“It is trite that an amendment even where it is intended to substitute a party, will be granted unless the application to amend is mala fide or would cause prejudice to the other side which can not be cured by costs.”

 

I am further persuaded by the South African case of Four Tower Investments Pty Ltd v Andre’s Motors 2005 (3) SA 39 (NPD).  In that case a full bench on appeal held that:

“an application for amendment will always be allowed unless it is mala fide or would cause prejudice to the other party which cannot be compensated for by an order for costs or by some other suitable order such as a postponement.”

 

South African cases on this point stipulate that where the misdescription of a party consists of using the wrong name for the party concerned, an amendment is permissible since this is not tantamount to a substitution of that party and in effect the right party is brought to court but such a party is not properly described or named in the proceedings.  Refer to the case of Four Tower Investments supra and in addition the case of Devonia Shipping Ltd v MV Luis (Yeoman Shipping Co Ltd Intervening) 1994 (2) SA 363 at page 369F –I per INNES J wherein the learned judge stated as follows:-

“The general rule is that an amendment of a notice of motion as in the case of a summons or pleading in an action, will always be allowed unless the application to amend is mala fide or unless the amendment would cause prejudice to the other side which cannot be compensated by an order for costs, or in other words, unless the parties cannot be put back for the purposes of justice in the same position as they were when the notice of motion which it is sought to amend was filed ---.  A material amendment such as the alteration or correction of the name of the Applicant, or the substitution of a new Applicant, should in my view usually be granted subject to the considerations mentioned of prejudice to the Respondent. ---.  The risk of prejudice will usually be less in the case where the correct Applicant has been incorrectly named and the amendment is sought to correct the misnomer than in the case where it is sought to substitute a different Applicant.  The criterion in both cases, however is prejudice which can not be remedied by an order as to costs and there is no difference in principle between the two parties.”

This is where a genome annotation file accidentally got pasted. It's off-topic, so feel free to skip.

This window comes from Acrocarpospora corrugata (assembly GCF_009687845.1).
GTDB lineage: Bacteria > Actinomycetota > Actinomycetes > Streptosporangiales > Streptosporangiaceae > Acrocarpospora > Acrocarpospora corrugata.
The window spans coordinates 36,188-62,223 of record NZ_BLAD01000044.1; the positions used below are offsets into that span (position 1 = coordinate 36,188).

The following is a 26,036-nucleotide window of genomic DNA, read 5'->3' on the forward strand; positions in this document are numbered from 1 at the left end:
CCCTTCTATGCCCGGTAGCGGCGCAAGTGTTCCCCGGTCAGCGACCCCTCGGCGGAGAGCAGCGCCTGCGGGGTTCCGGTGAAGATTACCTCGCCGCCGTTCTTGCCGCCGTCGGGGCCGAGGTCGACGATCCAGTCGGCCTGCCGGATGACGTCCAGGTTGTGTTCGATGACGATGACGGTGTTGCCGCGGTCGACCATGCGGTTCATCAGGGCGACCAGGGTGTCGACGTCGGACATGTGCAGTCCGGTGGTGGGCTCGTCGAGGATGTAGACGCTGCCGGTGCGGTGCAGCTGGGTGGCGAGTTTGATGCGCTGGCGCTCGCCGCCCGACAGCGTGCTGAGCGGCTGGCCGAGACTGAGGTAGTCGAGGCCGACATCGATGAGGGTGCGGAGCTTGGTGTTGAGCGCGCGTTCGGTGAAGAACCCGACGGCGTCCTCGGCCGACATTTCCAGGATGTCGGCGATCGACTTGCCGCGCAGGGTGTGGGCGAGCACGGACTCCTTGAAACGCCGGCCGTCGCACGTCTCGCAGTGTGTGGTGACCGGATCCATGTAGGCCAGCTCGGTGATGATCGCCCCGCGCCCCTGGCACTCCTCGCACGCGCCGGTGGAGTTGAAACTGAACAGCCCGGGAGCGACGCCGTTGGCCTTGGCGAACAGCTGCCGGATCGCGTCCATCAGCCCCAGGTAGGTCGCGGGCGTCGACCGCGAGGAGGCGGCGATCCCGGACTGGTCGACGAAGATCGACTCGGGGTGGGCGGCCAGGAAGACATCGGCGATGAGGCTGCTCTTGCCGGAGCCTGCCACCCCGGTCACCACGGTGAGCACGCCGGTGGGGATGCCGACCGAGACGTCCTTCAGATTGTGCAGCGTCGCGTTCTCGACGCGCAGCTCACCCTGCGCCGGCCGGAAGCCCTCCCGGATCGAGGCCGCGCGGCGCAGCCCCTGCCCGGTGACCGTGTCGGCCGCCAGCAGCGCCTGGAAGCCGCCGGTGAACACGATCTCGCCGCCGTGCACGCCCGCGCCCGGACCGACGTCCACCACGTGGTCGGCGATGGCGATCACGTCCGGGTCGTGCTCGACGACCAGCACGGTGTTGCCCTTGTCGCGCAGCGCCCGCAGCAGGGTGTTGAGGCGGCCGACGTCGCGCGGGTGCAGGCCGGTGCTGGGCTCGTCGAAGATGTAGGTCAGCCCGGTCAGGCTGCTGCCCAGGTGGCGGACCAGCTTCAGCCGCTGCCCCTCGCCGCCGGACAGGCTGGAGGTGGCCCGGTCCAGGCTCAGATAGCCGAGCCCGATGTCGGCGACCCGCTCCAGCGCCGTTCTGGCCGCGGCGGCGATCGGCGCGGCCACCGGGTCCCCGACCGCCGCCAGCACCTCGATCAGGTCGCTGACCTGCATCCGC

In the case before me, clearly the right party was brought to court with a wrong description by the omission of “Zimbabwe” in its name.  In fact the Respondent itself entered into an agreement prior to the institution of this application and omitted the word “Zimbabwe” from its own name.  I am of the view that Applicant’s bid to amend its papers and correctly describe Respondent is not mala fide at all as in fact the Respondent contributed to the situation that Applicant now finds himself in.  Again, there cannot be any prejudice at all since the correct party has been brought to court.  On the basis of the cases I have alluded to I am not of the view that the proceedings before me are a nullity for want of Respondent’s proper description.

I accordingly allow the amendment for the aforegoing reasons.